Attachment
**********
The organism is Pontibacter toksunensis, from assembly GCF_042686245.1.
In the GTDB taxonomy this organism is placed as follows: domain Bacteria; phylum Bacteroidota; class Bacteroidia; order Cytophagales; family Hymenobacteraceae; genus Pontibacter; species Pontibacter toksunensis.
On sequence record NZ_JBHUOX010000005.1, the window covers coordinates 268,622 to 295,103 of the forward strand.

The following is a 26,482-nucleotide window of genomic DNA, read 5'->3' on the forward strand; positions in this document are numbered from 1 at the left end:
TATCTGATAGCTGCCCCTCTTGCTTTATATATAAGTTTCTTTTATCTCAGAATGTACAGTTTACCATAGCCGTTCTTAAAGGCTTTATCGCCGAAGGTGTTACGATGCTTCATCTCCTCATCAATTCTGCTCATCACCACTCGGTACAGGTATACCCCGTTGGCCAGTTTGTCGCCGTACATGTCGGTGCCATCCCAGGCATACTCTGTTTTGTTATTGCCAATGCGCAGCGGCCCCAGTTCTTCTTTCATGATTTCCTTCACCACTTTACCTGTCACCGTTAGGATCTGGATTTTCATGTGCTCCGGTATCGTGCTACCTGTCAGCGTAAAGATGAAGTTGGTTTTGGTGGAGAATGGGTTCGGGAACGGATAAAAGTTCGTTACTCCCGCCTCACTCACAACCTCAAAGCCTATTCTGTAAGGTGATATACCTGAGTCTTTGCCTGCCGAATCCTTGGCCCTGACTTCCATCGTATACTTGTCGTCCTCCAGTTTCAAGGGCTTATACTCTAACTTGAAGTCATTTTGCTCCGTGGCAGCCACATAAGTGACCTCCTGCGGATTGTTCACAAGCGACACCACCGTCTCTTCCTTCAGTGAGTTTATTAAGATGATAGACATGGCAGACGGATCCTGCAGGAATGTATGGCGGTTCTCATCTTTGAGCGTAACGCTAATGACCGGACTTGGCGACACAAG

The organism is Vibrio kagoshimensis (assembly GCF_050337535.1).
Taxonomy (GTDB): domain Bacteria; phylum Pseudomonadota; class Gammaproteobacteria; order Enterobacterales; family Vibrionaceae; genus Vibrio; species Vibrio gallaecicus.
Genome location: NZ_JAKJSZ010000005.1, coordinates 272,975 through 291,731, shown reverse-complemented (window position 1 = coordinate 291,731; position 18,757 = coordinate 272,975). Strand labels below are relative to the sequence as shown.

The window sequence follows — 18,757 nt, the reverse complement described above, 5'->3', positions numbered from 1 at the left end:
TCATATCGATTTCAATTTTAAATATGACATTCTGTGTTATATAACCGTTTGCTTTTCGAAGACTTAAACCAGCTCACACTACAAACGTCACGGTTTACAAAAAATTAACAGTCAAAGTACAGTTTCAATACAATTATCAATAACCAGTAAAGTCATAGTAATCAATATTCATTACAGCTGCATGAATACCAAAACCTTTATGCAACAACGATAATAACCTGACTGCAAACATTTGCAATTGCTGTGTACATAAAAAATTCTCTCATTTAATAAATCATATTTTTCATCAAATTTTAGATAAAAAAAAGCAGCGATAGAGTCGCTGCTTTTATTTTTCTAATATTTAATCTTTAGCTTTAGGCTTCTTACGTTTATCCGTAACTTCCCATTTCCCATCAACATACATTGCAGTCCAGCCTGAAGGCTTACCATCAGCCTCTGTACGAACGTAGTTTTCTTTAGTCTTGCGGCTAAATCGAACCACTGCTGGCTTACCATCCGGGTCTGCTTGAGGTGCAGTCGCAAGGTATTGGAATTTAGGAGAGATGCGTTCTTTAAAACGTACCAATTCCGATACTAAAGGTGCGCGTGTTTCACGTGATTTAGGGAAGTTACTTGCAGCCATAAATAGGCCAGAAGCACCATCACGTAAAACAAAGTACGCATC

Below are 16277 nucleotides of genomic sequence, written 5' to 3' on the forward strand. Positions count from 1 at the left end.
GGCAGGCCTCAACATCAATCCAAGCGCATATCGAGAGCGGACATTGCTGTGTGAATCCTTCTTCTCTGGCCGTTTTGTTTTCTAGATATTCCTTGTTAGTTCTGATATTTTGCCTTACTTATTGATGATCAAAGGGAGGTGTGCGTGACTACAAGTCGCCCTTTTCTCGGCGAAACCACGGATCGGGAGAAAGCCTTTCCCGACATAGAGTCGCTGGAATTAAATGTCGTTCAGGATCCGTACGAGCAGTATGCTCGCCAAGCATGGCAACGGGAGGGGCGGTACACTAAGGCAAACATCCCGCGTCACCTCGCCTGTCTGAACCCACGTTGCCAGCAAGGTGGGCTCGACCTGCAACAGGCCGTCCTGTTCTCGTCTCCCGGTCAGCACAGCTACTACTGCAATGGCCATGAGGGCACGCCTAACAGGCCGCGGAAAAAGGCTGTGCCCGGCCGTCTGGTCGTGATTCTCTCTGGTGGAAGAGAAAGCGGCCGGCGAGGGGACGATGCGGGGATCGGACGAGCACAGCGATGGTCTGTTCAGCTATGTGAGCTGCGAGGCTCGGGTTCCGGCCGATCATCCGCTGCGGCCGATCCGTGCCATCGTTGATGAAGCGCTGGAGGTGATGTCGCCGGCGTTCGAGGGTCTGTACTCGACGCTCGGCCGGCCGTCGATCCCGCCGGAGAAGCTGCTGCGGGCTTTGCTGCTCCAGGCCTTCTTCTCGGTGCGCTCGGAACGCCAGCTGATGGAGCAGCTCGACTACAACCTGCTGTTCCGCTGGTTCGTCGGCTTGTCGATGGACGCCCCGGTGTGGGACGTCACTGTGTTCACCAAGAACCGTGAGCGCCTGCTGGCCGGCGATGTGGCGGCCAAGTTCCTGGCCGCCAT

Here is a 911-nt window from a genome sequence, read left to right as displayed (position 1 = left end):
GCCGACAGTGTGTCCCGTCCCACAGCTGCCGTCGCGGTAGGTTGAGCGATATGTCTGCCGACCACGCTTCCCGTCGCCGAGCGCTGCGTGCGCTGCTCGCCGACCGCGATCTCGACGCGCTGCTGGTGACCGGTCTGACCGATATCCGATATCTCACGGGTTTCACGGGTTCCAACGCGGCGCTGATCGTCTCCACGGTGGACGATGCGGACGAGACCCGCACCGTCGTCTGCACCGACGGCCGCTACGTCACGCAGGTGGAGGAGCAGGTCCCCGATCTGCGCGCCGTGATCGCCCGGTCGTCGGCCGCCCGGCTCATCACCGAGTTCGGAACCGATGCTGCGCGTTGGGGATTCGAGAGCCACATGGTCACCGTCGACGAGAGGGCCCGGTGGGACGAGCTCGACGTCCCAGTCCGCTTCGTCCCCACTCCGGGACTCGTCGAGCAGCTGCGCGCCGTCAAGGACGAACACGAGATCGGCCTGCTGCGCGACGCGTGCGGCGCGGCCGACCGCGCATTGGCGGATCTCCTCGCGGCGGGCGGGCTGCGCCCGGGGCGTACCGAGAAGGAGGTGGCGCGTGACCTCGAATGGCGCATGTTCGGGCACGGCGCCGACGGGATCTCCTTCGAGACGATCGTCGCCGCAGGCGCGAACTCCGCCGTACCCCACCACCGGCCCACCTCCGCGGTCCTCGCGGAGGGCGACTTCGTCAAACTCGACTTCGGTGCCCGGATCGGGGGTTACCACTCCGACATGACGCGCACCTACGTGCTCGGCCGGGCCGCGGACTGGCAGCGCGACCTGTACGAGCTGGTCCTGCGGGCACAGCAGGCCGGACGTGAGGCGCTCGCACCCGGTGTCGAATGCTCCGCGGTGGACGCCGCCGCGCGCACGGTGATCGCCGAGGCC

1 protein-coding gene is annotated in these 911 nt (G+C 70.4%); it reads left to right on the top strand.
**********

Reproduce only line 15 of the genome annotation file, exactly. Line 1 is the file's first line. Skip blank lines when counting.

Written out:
1 protein-coding gene is annotated in these 911 nt (G+C 70.4%); it reads left to right on the top strand.